Story: John Jennings Art: John Jennings
Story: 10 Art: 9 Overall: 9 Recommendation: Buy

Roasrium Publishing provided Graphic Policy with a FREE copy for review

Black Comix: African American Independent Comics, Art, and Culture

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Later this month John Jennings and Damian Duffy will be releasing an anthology, Black Comix: African American Independent Comics, Art, and Culture, that showcases independent African American cartoonists and the subculture of conventions, websites, and awards surrounding them.

Duffy and Jennings met at the University of Illinois at Urbana-Champaign, where Jennings is a professor of graphic design and Duffy was a graduate student at the time and is currently a PhD candidate.  Their first collaboration was The Hole a sci-fi graphic novel which dealt with “issues of identity and consumer culture.”  They then followed that up with two art exhibits which focused on African American comic creators.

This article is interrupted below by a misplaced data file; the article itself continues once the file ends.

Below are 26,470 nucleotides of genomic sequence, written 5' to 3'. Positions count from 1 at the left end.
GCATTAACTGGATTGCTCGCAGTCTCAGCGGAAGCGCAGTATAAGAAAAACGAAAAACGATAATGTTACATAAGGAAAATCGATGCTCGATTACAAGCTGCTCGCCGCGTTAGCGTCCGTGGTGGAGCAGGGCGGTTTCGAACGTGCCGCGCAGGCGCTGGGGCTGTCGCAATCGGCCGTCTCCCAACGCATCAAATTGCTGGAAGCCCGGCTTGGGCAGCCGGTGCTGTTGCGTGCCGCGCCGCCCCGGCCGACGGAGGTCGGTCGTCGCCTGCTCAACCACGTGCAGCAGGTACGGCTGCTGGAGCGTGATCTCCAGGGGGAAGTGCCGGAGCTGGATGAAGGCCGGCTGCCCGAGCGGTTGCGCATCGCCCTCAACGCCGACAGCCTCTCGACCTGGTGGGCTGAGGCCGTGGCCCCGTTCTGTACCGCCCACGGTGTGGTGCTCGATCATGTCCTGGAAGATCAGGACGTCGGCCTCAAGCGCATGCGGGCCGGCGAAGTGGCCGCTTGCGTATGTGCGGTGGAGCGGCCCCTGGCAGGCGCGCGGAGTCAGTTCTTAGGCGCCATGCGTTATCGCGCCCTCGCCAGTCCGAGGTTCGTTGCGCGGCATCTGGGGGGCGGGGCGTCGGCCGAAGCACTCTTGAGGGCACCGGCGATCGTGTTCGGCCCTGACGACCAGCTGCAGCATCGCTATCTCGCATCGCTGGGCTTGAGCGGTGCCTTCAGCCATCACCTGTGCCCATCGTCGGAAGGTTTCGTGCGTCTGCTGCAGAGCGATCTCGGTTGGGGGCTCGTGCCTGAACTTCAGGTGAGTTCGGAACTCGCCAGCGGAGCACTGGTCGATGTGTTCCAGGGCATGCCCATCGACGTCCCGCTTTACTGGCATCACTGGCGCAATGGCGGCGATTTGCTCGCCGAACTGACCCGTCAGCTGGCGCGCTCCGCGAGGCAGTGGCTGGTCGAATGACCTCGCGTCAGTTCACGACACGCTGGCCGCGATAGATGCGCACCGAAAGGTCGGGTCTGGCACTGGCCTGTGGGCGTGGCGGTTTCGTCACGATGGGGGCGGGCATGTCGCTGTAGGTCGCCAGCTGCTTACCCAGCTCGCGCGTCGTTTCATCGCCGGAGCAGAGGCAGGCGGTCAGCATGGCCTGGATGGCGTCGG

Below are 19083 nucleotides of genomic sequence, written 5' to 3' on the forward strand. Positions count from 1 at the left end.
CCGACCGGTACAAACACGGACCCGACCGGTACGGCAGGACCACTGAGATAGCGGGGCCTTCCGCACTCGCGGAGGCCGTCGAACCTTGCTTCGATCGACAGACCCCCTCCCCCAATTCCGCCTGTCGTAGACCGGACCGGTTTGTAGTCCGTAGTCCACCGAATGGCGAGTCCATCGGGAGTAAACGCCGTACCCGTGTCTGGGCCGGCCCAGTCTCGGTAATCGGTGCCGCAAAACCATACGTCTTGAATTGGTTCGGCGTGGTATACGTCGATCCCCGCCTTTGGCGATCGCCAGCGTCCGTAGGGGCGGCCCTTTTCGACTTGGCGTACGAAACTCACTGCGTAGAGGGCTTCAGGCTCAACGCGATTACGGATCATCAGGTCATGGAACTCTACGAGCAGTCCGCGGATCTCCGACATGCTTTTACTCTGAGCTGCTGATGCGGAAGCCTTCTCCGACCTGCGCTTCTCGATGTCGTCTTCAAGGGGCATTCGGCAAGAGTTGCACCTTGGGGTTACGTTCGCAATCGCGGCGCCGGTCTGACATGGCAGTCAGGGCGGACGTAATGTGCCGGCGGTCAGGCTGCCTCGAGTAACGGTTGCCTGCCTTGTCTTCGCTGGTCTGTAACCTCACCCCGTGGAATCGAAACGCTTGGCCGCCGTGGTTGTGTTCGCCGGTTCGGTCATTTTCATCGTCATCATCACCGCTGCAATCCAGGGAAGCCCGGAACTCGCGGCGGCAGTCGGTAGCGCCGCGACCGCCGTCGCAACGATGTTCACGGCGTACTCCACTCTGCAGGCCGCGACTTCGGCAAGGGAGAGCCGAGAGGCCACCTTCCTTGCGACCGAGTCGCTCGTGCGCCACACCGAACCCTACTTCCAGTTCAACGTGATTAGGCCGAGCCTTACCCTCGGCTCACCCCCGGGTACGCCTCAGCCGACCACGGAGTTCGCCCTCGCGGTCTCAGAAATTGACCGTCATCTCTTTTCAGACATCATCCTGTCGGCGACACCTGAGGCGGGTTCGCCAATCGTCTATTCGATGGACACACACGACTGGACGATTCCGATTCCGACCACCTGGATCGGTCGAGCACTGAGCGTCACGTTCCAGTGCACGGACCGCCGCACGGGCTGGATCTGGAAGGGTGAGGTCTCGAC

The contacts they made at these two shows lead to the graphic novel which serves as an introduction to this area of comic book culture.  People featured in it include Dawud Anyabwile, the creator of Brotherman, Keith Knight, the author of The K Chronicles who wrote the introduction, Turtel Onli the creator of NOG: The Protector of the Pyramids, Sustah-Girl: The Queen of the Black Age, and Malcolm-10, and up and coming artists like Ashley A. Woods the creator of Millennia Wars and Arie Monroe.

The book also focuses on the history and nature of the Black independent comics community and the subcultures that orbit it.   Online you can find some of that history and community in the The Museum of Black Superheroes which was founded by Omar Bilal.

Black Comix